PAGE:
posted 5 years ago

Millions of Motorists Unfit To Drive?

Millions of Qualified Drivers Might Not Pass Resit

Seventeen million motorists think they would struggle to pass their driving tests if they had to resit, according to the Automobile Association (AA). As such, twenty-five percent of the poll's respondents in eastern England say that parallel parking is the hardest manoeuvre to perform to standard. This falls to sixteen percent of Londoners where parallel parking is common. Four percent of these city dwellers, in contrast, say that keeping a safe distance is the “hardest thing”. Perhaps there are too many aggressive people in the capital. Furthermore, reversing around corners concerns nine percent of drivers in Scotland and the west Midlands, but only five percent in Wales. Also twelve percent of youngsters - specifically those aged eighteen to twenty-four – say they would struggle to use their mirrors correctly. This figure falls to one per-cent of over sixty-fives.

AA Responds To Its Survey

Edmund King, Director of the AA Charitable Trust, said: “It is alarming that so many drivers think there is at least one aspect of driving that they would struggle to do to the standard required to pass a driving test. Being able to manoeuvre correctly, making proper observations and keeping a safe distance and speed are all very important parts of driving safely”. Mr King added: “Driving is a skill for life and - although it is easy to let bad habits form after your test - drivers should make sure their skills are kept polished.”

Thousands of Motorists Not Sure Of Speed Limits

The AA has also reported that two-hundred and fifty thousand (eight percent) of motorists struggle with national speed limits. As such, only ninety-five percent of eighteen to twenty-four year old drivers know that the speed limit for cars on motorways is seventy miles per-hour. This falls to eighty-nine percent of those aged sixty-five plus. Furthermore, only seventy-four percent of youngsters correctly said that the speed limit is seventy on dual carriageways and sixty on single carriageways. For older drivers these figures fell to sixty-four and fifty-nine percent respectively. Worrying.

Director of the AA Charitable Trust Comments

Edmund King said: “It is astonishing that two-hundred and fifty thousand qualified drivers don’t seem to know the motorway speed limit is seventy miles per-hour. Some confusion about the motorway speed limit for cars could well be down to the previous Transport Secretary floating the idea of raising the limit to eighty. He concluded: “There is no reason why drivers shouldn’t be able to correctly identify the speed limit of dual carriageways and single carriageways."

Motorists With Bad Eyesight Lose Licences Quicker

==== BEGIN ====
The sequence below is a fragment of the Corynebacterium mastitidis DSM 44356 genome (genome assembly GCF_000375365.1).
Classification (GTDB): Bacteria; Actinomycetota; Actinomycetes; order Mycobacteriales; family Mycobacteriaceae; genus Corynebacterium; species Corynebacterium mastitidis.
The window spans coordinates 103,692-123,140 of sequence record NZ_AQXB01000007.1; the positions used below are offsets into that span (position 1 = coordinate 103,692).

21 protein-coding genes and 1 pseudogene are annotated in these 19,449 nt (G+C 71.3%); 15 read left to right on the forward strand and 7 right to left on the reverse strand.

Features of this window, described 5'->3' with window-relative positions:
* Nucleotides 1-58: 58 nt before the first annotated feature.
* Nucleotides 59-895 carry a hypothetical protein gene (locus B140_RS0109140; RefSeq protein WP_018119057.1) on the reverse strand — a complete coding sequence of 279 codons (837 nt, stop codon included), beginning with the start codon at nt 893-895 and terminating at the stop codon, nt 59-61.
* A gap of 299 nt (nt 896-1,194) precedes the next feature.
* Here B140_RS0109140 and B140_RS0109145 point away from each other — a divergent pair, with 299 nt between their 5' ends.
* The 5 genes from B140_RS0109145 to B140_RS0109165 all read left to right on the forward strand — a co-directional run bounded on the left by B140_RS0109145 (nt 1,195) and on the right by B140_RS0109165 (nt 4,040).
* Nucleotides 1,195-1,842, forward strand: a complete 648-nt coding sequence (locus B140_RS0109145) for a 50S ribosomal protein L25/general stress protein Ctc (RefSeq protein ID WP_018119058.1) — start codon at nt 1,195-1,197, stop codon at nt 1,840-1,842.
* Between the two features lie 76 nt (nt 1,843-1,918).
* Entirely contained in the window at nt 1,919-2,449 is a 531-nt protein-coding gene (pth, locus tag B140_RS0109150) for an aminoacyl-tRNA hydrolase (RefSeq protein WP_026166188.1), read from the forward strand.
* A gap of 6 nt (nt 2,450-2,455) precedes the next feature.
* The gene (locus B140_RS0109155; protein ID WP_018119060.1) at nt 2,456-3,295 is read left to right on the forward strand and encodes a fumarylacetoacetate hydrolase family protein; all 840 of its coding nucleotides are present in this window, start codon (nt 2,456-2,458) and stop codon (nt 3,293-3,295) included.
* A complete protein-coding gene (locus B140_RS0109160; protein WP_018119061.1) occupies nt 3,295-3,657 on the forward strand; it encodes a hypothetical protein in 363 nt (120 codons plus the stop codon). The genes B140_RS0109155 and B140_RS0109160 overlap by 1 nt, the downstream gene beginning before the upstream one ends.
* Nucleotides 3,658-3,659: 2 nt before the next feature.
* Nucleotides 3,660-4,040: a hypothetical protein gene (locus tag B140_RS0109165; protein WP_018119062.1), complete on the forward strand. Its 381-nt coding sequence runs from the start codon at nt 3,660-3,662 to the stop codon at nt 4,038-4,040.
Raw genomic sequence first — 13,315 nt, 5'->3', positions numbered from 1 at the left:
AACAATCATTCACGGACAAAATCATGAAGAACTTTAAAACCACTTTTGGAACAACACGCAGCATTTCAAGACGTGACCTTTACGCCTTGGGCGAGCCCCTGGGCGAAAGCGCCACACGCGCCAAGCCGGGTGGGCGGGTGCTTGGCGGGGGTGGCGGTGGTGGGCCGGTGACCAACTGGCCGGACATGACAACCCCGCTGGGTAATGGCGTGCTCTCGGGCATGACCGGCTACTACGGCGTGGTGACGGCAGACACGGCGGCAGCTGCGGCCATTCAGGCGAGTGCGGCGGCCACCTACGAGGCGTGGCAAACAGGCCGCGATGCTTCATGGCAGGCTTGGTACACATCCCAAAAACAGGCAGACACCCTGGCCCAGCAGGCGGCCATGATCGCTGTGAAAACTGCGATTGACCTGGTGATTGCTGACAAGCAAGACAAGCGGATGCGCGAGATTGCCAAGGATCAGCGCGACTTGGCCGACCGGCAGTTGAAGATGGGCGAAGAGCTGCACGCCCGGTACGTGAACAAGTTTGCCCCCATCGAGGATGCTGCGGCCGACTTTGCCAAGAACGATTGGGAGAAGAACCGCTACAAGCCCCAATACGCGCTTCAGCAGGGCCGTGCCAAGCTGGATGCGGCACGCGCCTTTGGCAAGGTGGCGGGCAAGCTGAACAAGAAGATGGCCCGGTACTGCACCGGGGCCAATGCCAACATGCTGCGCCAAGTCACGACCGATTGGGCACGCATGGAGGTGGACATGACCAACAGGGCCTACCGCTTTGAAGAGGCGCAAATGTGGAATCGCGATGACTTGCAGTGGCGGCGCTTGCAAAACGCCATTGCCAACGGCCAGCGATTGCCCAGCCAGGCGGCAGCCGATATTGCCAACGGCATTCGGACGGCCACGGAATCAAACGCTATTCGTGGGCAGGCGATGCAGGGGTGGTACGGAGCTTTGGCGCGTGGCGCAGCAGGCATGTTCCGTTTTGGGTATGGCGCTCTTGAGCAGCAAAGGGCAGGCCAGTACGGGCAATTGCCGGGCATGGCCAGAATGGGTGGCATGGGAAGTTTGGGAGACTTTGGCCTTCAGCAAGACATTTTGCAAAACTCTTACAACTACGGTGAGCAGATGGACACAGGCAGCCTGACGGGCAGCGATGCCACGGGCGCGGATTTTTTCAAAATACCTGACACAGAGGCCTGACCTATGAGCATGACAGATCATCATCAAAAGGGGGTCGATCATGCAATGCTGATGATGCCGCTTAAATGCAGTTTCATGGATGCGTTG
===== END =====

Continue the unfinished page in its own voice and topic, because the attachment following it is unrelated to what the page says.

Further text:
Ok you win! The third time on the .gov site and the limit is now 70. God knows what happened there.

30 seconds ago that site stated (as before) 60 mph speed limit on dual carriageways. But then again, go for it - and contribute to your local police funds!

to PETER BEESON, the national speed limit on a dual carriage way is 70mph unless otherwise stated see

The stated dual carriageway speed is still wrong! It's 60 not 70! Get it right AA and read your article Mr Turvil. This is a public service comment. Please do not delete (again)!

"Furthermore, only seventy-four percent of youngsters correctly said that the speed limit is seventy on dual carriageways and sixty on single carriageways " Since when! And this is from the AA! Come on people check with the DVLA and the Highway Code - not to mention the police. 60 for dual and single carriageways; 70 for motorways. Wake up at the back there!

I've never understood just how parking a car is anything to do with driving one ... parking is something you need to learn when you have already learned to drive.

A person who drives fast might be considered unfit to drive, but I would sooner trust a driver who knows how to drive safely at speed than one who drives slowly because they are nervous and know that they are unfit to drive.

I have a part time delivery job [midlands]and cover a fair few miles a week,, I dont know whether im lucky or what,,contrary to most comments i dont encounter much bad driving,,sure one will always encounter some,,as in any walk of life ''bad apples and all that''..Cant believe that someone has had a go at the police on here as well,,seems to me any platform will do for these ''cop haters''??

Sadly the example shown by some Police drivers leaves much to be desired. There is one such driver who will obstruct the middle lane on the M20 for mile upon mile at 60 mph. Others share an ability to drive on no lights or just parking (side) lights. There many other drivers who do not show that they have the mental attitude required to safely drive a ton of killing machine. Most "accidents" are caused by tailgating or playing with the toys (phones and SatNavs)in the car. LOOK OUT OF THE WINDSCREEN. It works wonders. One word sums up all the failings: "INCOMPETENCE" Enough said for now!

If you have any concerns about your driving, I can recommend a chat to your local Institute of Advanced Motoring branch. They are a charity and are very willing to do an assesment of your driving and for a fee advise on errors, corrections and if required prepare you for the advanced driving test, which can lead to lower insurance premiums- a win / win situation!

Six years agoI took a young lad out on a trail, when I asked why he never bothered to signal, he answered you don't need too when there is it doesn't effect other traffic, two years later he was killed by a car that didn't know he was turning !!